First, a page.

This winter will begin in the Rashtrapati Bhavan on a rather loud note. The house on the hill is all set to hold a rock concert in November. The Mughal Garden, Delhi’s most protected piece of green, will see three bands vying for Pranab Mukherjee’s attention. One of them is from Pakistan and another from Bangladesh. They will be performing a preview for the president before they open up the show for the public.
Concerts have started occupying a special place in the estate under Mukherjee. Each month, the Rashtrapati Bhavan opens up its doors to artists. Indra Dhanush―the estate’s own dose of culture―has brought the best, the brightest and the distinguished to perform before the president. There have been 30 performances since Mukherjee took charge. “The president hasn’t missed a single one,’’ says Siddharth Sharma, financial adviser to president who is in charge of Indra Dhanush. “He was moved by Aruna Sairam. He was also very happy by Malavika Sarukkai’s performance.”
The concerts are planned carefully in advance and held in the auditorium in the evenings. It has been a diverse bunch of artists―from the Shillong Chamber Choir and Ao Naga Choir to Shubha Mudgal and Hariprasad Chaurasia. For young artists, it is an opportunity to be noticed. For veterans, it is yet another honour.
While music has always been a part of the fabric of the Rashtrapati Bhavan―musical soirees are common and pianos are scattered across the halls―the idea of institutionalising it came under Mukherjee. “It now has a new form, a new structure and a distinctive logo, the peacock, thanks to the vision of the secretary Omita Paul,’’ says Sharma.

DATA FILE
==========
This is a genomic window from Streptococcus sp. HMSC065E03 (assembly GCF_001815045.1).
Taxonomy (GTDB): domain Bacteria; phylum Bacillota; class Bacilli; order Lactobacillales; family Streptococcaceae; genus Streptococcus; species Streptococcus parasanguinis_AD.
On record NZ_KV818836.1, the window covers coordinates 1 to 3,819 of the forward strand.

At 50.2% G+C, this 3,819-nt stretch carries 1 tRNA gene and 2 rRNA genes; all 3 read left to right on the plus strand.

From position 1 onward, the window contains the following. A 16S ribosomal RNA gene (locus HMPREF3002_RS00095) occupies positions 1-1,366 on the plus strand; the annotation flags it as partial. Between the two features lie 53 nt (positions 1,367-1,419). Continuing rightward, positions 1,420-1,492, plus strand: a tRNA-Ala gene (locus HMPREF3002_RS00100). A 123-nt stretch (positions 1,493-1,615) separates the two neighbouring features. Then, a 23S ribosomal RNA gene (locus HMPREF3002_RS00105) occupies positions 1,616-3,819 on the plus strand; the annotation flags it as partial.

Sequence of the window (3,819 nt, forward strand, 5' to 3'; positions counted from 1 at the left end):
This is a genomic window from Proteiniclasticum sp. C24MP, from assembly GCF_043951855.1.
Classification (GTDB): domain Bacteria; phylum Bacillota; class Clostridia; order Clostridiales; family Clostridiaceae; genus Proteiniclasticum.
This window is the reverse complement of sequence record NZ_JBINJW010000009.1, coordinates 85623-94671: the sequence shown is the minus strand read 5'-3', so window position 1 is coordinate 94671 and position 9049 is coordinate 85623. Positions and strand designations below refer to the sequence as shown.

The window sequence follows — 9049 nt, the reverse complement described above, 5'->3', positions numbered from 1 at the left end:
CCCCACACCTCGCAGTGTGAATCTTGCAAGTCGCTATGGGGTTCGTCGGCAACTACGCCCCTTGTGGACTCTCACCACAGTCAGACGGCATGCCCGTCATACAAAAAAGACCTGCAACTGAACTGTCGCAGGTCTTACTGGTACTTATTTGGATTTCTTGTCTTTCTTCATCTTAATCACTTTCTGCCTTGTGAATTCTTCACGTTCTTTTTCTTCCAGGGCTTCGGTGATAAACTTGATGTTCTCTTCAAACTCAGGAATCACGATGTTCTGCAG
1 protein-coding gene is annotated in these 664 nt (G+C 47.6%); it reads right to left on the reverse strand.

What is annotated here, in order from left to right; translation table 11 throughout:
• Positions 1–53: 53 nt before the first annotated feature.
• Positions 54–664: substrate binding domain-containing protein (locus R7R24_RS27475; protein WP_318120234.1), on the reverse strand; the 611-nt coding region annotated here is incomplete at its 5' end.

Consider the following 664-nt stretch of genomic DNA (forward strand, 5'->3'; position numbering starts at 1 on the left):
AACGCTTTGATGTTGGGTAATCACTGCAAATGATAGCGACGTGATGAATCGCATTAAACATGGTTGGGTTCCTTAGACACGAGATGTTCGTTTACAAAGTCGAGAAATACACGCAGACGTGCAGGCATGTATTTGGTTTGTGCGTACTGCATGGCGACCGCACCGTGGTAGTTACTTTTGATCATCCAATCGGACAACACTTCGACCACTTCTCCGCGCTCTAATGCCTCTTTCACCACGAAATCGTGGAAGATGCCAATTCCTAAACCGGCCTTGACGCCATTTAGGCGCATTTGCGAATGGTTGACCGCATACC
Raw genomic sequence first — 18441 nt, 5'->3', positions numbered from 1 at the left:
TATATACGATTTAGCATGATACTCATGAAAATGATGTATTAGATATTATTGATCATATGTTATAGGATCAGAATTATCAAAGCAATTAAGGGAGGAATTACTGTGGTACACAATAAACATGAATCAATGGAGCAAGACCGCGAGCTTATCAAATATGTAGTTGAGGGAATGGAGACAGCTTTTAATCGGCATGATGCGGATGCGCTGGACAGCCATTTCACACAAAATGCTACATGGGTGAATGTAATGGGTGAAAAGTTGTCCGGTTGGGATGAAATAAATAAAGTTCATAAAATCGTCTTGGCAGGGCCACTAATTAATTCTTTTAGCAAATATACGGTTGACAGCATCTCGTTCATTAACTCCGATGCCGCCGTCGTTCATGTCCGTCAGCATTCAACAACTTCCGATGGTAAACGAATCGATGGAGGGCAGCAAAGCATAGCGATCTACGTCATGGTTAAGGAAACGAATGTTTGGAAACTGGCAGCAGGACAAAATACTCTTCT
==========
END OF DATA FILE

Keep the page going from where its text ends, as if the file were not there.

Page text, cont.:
Going beyond the realm of music, the Indra Dhanush series now includes dance, cinema and theatre. A book documenting its activities has been brought out in an effort to ensure that the experience goes beyond just the performance.
It was President Rajendra Prasad who started the tradition of inviting artists. Vilayat Khan, Ravi Shankar and Rukmini Devi were the first to be felicitated. The photo archives of the Rashtrapati Bhavan have thick albums of presidents with artists. The cultural outreach of the president was always taken seriously. And the Rashtrapati Bhavan became the people’s palace for artists to get encouragement. There is a story of Hafiz Ali Khan extracting a promise from President Prasad to “save Raag Darbari”.
Mukherjee, during his whirlwind kind of existence cramming in work to every minute, had not really had the luxury of watching movies. Thanks to Indra Dhanush, he has seen a few now. He even had a preview of Bhootnath Returns along with Amitabh Bachchan.
The concerts―or the performances―are more than just about a cultural dose. The president, as the head of the country, is also the patron of arts. Mukherjee takes this role seriously. “There has been an emphasis on forms that are under threat,’’ says Sharma. “The president has taken personal interest in reviving India’s rare art forms.”